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PCFMA Said Political Outreach at The Farmers’ Market is OK

By Erica Madison

Two weeks ago, Protect the Point volunteers were banned from the Farmers’ Market for political protesting, but an Interview with Pacific Coast Farmers’ Market Association’s Assistant Director, Allen Moy reveals if certain guidelines are met, political outreach is allowed at the Farmers’ Market.

On Sept. 19th, Protect the Point volunteers were allowed to setup a table  at a Farmer’s Market on Webster and Haight. The volunteers passed-out flyers, in an attempt to drum up support against SunCal’s initiative to redevelop Alameda Point.

Unfortunately, Kathy Moehring, the Executive Director at the West Alameda Business Association, told the volunteers they had to leave, because they were being political. Ms. Moehring told the volunteers they couldn’t perform political outreach at the Farmers’ Market.

However, a representative of the Pacific Coast Farmers Market Association (PCFMA) said otherwise.

The PCFMA is a nonprofit organization, which hosts Farmers’ Markets in the San Francisco Bay Area. The organization also works to foster community in Farmers’ Markets, through community education on nutrition and local agriculture.

The West Alameda Business Association, first invited the PCFMA to hold a Farmers’ Market in 1991. Since then, the PCFMA has worked with the West Alameda Business Association, to host Farmers’ Markets.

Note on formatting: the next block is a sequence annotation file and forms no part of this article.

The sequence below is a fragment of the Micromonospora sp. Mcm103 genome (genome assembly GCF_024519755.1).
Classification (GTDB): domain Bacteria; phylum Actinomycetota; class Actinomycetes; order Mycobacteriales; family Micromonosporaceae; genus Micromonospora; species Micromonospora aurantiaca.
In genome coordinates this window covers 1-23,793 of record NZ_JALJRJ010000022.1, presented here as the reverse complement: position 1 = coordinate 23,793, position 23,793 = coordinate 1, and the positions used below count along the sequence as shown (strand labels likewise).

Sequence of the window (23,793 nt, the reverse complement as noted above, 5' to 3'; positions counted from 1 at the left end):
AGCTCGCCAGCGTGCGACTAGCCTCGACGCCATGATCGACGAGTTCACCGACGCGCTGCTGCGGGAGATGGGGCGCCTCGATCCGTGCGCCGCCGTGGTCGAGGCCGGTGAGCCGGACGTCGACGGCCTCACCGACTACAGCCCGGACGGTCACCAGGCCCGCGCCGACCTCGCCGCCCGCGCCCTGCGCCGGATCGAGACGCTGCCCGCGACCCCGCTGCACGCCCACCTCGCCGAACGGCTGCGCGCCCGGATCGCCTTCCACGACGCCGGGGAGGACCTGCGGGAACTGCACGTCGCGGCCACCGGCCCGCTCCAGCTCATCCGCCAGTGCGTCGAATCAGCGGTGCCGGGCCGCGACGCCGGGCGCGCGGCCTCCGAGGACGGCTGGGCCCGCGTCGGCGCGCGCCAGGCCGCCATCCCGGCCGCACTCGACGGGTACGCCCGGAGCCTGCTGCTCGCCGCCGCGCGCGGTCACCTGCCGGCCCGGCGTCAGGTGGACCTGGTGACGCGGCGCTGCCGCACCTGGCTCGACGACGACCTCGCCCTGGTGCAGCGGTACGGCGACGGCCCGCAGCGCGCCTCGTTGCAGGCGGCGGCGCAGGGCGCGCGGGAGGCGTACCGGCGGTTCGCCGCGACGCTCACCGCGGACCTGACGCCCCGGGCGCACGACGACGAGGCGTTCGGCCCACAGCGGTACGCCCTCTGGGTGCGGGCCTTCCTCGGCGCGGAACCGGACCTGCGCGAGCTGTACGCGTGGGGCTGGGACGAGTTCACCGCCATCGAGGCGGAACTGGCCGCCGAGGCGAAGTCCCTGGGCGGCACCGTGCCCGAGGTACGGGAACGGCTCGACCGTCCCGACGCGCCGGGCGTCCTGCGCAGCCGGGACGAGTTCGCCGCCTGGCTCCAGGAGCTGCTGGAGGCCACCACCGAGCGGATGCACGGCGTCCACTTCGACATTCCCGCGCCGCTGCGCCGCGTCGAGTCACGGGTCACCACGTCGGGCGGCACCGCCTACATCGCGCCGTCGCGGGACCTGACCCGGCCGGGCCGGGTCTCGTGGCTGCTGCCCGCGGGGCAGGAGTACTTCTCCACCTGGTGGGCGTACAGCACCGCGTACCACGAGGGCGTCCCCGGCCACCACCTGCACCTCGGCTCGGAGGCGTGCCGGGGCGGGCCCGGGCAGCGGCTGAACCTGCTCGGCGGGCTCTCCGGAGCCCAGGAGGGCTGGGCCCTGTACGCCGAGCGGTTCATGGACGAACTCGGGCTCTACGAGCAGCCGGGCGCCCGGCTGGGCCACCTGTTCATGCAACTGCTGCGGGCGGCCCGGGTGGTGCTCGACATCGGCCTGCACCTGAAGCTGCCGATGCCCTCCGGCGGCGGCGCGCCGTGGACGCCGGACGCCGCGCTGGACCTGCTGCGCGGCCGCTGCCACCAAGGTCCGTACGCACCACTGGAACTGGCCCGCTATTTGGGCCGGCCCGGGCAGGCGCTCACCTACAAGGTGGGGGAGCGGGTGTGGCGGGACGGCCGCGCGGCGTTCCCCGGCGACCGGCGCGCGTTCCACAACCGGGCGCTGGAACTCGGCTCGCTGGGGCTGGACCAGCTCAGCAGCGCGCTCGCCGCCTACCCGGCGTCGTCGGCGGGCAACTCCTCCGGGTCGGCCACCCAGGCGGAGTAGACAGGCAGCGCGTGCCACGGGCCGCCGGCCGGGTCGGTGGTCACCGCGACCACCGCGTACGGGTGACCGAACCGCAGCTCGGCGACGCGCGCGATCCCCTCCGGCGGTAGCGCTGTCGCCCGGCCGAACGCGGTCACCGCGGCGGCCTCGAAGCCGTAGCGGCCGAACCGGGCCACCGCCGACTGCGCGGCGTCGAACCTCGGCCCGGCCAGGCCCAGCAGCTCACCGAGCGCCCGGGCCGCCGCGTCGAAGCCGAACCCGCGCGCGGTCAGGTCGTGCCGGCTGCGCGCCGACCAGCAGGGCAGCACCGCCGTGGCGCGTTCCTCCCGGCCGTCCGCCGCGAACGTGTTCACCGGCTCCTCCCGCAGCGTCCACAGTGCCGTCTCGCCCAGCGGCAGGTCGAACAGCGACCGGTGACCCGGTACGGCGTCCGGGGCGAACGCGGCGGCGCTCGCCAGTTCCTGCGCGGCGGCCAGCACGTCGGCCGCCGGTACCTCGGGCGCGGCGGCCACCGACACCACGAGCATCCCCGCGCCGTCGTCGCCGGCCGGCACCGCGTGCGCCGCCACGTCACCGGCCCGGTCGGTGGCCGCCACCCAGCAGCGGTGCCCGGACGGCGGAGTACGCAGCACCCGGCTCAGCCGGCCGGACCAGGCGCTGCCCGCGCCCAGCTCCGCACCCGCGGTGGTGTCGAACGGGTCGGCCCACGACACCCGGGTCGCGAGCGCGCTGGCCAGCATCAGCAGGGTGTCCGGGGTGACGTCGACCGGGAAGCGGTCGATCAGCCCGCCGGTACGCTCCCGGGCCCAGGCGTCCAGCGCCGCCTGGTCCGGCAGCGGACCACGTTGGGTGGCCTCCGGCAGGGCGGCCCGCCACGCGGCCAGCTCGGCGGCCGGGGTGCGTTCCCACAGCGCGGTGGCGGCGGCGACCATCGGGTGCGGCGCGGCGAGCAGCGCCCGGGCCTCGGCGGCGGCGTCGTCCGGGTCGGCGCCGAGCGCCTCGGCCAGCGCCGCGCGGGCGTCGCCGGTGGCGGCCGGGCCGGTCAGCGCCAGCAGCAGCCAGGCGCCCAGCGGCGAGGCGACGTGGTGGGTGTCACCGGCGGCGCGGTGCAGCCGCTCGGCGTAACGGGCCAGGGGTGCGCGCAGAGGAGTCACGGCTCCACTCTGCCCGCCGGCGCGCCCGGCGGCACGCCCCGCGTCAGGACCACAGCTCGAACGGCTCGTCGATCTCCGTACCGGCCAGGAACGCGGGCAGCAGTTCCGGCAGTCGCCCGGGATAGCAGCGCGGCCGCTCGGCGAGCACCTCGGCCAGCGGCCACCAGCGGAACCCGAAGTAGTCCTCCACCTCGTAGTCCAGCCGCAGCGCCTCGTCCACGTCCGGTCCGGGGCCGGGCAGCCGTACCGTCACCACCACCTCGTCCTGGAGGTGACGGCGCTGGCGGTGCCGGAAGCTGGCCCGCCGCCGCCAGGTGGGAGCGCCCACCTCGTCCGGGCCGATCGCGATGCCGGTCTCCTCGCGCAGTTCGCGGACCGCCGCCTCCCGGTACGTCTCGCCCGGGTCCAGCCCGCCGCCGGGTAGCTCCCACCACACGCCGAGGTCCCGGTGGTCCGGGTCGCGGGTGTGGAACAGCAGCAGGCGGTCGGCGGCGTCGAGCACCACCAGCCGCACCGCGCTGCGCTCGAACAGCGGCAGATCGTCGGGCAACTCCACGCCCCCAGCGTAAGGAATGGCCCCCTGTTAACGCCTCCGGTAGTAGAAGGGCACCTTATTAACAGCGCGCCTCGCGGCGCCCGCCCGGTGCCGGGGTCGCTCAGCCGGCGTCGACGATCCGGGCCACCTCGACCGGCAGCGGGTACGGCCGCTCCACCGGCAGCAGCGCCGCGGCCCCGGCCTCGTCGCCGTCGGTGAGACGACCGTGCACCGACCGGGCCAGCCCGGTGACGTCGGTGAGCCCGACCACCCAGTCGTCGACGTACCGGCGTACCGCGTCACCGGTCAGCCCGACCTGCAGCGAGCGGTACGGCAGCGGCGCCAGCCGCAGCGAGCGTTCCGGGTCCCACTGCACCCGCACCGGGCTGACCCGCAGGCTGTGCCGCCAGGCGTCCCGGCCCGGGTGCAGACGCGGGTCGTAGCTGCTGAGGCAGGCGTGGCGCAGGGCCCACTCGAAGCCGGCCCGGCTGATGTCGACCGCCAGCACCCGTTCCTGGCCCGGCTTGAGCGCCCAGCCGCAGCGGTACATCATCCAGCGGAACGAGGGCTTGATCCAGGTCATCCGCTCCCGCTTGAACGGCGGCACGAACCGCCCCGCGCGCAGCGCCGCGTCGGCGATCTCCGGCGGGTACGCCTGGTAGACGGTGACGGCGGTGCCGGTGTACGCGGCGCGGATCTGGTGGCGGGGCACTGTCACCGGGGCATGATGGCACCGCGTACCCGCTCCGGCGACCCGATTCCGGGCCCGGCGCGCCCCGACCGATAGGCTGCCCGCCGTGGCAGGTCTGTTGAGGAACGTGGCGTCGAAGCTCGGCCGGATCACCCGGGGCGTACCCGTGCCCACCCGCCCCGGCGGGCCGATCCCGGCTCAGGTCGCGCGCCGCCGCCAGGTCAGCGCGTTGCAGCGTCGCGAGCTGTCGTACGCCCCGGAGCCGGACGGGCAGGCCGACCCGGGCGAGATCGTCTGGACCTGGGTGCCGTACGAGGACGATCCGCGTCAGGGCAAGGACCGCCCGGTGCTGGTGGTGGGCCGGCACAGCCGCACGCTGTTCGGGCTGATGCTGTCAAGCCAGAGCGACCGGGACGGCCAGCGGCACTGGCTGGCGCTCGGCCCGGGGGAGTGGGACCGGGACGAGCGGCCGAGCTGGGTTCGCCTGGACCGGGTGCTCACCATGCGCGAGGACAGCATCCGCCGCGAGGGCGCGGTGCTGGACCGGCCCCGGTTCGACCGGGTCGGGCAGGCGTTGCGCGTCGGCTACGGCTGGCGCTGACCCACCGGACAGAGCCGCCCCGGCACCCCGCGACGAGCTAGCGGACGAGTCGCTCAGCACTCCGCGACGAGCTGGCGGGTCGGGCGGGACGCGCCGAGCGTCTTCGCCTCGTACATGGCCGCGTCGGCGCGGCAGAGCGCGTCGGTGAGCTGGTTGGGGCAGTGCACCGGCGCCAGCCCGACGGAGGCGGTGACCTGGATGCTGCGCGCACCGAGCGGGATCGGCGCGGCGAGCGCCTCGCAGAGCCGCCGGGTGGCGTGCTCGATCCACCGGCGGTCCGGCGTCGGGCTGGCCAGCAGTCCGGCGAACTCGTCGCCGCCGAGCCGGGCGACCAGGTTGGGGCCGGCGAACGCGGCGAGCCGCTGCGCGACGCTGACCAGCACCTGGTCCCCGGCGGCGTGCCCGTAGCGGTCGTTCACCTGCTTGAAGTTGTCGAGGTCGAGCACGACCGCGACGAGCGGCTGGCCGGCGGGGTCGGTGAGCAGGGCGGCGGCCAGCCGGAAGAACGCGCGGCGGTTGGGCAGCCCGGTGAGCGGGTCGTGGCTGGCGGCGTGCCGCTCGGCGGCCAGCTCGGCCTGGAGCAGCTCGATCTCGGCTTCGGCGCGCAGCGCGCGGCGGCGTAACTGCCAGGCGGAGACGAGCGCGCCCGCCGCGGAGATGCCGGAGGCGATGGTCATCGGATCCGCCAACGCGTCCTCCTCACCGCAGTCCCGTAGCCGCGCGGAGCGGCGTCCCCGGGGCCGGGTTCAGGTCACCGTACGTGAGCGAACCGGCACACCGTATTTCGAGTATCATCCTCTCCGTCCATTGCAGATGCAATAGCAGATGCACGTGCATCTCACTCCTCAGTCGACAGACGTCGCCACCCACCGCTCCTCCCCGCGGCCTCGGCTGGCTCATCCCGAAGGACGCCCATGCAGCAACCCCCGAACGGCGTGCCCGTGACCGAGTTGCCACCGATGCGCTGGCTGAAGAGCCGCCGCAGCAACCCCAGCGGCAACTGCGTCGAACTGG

According to PCFMA Assistant Director Allen Moy, in regards to the September 19th incedent the PCFMA has no problem with political outreach as long as supporters follow their guidelines.

“We understand that the Farmers’ Market is an attractive place for political outreach. Our goal is to work with the community.” said PCFMA Assistant Director Allen Moy.

According to Moy, the PCFMA has to make sure the volunteers work at a certain time.

“We have the right to control when the outreach happens. Our Farmers’ Market operates from 9:00am to 1:00pm.”

Moy said, the location is also important as well.

“We will provide a space for it to take place. It‘s important to choose a place not in the customer aisle, and not in front of a merchant’s stand. The PCFMA has a Free Speech Area,” said Moy.

“If community groups are in the free speech area, the PCFMA allows political outreach.

[Ed. note: Also see: “Farmers’ Market Misses the Point on Free Speech Area”]

2 comments to PCFMA Said Political Outreach at The Farmers’ Market is OK

  • It is really important to know the right location or a place for everything and anything that we are going to do.The market place is for for the vendors and the customers.

  • The folks handing out flyers at the market were assigned a space by the Market Manager. Then Kathy Moehring, one of SunCal’s “advisors” showed up and started yelling at them, one of whom is a senior citizen from Independence Plaza, saying the market doesn’t allow “political” speech – yet, evidently it does.